|Climate/Terrain:||Any land||Swamp||Any land||Any land||Any land||Any land||Any land|
|Intelligence:||Non- (0)||Non- (0)||Non- (0)||Non- (0)||Non- (0)||Non- (0)||Non- (0)|
|Movement:||15||6||15||10||12, Sw 6||15||15|
|Hit Dice:||15||30||8||1-1||3 to 5||1+1||13|
|THAC0:||8||5||13||20||3-4 HD: 17|
5 HD: 15
|No. of Attacks:||3||2||3||1||1||1||3|
|Special Attacks:||Nil||Crush (4d10 or 5d10)||Nil||Surprise (-3)||Nil||Nil||Nil|
|Size:||G (40’ long)||G (70’ long)||H (17’ long)||T (1½’ long)||L (9’ long)||S (3’ long)||G (30’ long)|
|Morale:||Steady (12)||Steady (12)||Average (10)||Average (8)||Steady (11)||Average (8)||Steady (11)|
One of the most vicious of predators, this monster can run across hard ground at great speed. In size, the allosaurus is between its two relatives, the smaller megalosaurus and the larger tyrannosaurus rex. It weighs about 1½ tons.
The allosaurus has a massive skull, formed of bony plates that give it strength. The design of these plates is such that the head is still light enough to snap quickly at its prey. Besides feeding on the occasional brontosaurus and diplodocus, this “flesh lizard” is known to eat carrion. Few other creatures are foolish enough to fight the allosaurus for a share of its meal.
The “thunder lizard” (also called the apatosaurus) is a 40-ton planteater found near marshes and lakes. The creature spends much of its time in shallow water to support its bulk (and because food is plentiful there), but never moves to deep water because the increase in pressure makes it impossible for the tremendous dinosaur to breathe.
The creature ignores small things, but it is prone to step on anything in its way (causing 4d10 points of damage).
The body of the brontosaur is 65 feet long, but the tiny head is less than two feet long – a man with the same dimensions would stand six feet tall, but have a head only two inches long! The brontosaurus tips the scale at a mere 30 tons – rather light for a sauropod.
The front legs of the brontosaurus are shorter than those in the rear, like all sauropods except the brachiosaurus. This configuration enables sauropods to get up on their back feet to reach the topmost leaves of a tree. The brontosaurus could also use this ability to fight against its principal enemy, the allosaurus. The thunder lizard could tilt itself up on its long back legs, then come crashing down onto its enemy to inflict 5d10 points of damage.
The brontosaurus’s tail can be whipped, causine 1d6 points of damage to any foe close enough.
The ceratosaurus, or “horn lizard”, is a carnosaur, related to the allosaurus and tyrannosaurus rex, but smaller. Both heavy (about a ton) and fast, the ceratosaurus can move on all fours or on its hind legs.
This carnivore is unusual in that it has a horn on its nose, but it does not use the horn for attacking – in fact, only males have this horn. (Those who have trouble telling dinosaurs apart have no trouble with the ceritosaurus.) The back of this creature also distinguishes it from other carnosaurs, for a thin line of bony plates runs from the top of the ceratosaurus’s head down to the end of its tail, making the dinosaur’s back look like a giant saw blade.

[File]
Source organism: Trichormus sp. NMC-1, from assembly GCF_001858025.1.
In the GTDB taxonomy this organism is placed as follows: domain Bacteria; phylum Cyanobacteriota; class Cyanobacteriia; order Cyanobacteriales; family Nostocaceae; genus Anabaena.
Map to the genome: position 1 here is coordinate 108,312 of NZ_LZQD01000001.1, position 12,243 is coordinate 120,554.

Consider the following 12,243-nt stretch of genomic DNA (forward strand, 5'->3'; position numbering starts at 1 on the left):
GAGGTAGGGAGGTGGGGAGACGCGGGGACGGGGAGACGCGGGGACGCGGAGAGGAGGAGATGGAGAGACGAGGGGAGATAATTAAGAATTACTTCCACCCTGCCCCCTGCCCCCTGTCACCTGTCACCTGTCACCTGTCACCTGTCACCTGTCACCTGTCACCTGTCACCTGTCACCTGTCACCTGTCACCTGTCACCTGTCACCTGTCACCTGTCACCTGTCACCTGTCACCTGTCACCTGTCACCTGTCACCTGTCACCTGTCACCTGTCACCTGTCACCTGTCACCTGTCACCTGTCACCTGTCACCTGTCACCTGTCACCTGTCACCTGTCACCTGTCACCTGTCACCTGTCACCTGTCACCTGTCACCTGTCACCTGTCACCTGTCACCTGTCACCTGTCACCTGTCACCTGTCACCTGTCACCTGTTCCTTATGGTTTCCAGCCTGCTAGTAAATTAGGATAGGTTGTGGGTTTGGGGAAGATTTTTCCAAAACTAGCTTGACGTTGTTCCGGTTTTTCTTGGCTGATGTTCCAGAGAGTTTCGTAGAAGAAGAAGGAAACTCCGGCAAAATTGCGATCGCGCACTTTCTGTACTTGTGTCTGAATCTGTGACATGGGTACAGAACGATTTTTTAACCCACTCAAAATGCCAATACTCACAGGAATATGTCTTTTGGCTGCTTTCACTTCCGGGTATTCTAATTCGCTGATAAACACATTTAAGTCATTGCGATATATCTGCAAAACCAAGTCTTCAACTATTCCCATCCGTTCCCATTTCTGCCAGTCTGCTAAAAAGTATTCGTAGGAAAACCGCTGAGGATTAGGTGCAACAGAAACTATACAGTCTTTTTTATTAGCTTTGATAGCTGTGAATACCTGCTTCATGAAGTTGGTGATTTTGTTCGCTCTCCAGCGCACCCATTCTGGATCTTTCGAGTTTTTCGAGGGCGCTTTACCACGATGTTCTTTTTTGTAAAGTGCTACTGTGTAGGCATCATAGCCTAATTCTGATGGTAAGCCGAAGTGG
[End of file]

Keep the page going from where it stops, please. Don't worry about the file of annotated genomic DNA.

Also unlike the larger carnosaurs, the ceratosaurus hunts in packs, and is thus able to bring down creatures much larger than itself.
This very small carnivorous dinosaur is about the size of a chicken. (In fact, compsognathus is related to the earliest known birds – if it had wings and feathers, it might be a chicken.) These creatures often hunt in groups. Their small size allows them to hide, even in packs, and surprise prey – others suffer -3 penalties to their surprise roll. Attacks at night might occur on sleeping prey, as the compsognathus tends to be nocturnal.
When hunting alone, the compsognathus usually eats small lizards and insects.
The sail-backed dimetrodon is a fierce predator and an example of the mammal-like reptiles. Its large fin works like a solar heater, allowing the dimetrodon to heat up to active temperature hours before its prey. Its ability to swim is questionable but likely. The dimetrodon’s alligator-like jaws give it a powerful bite (3d4+3 points of damage), more than making up for its lack of a claw attacks.
A small dinosaur, probably ancestor to the larger carnosaurs, such as tyrannosaurus rex and allosaurus, the carnivorous euparkeria is about the size of a small dog.
The euparkeria is found in groups of 2d4, which attack 1-2 figures of small size or a single man-sized if the odds seem to be with the pack. If sufficiently hungry a pack will stalk and attack even a large group of prey, especially of one of the intended victim is wounded.
While the euparkeria normally walks on all fours, if threatened it is able to stand up on its hind legs and run a short distance
This horrid creature, also known as the albertosaurus, is probably an ancestor of tyrannosaurus rex. It is physically similar but smaller, with a longer-snouted head and more backward-pointing teeth. The gorgosaurus is a fleet, carnivorous dinosaur of very aggressive instincts. It might weigh as much as two tons.
Last Modified: March 02, 2014, 01:33:00 GMT
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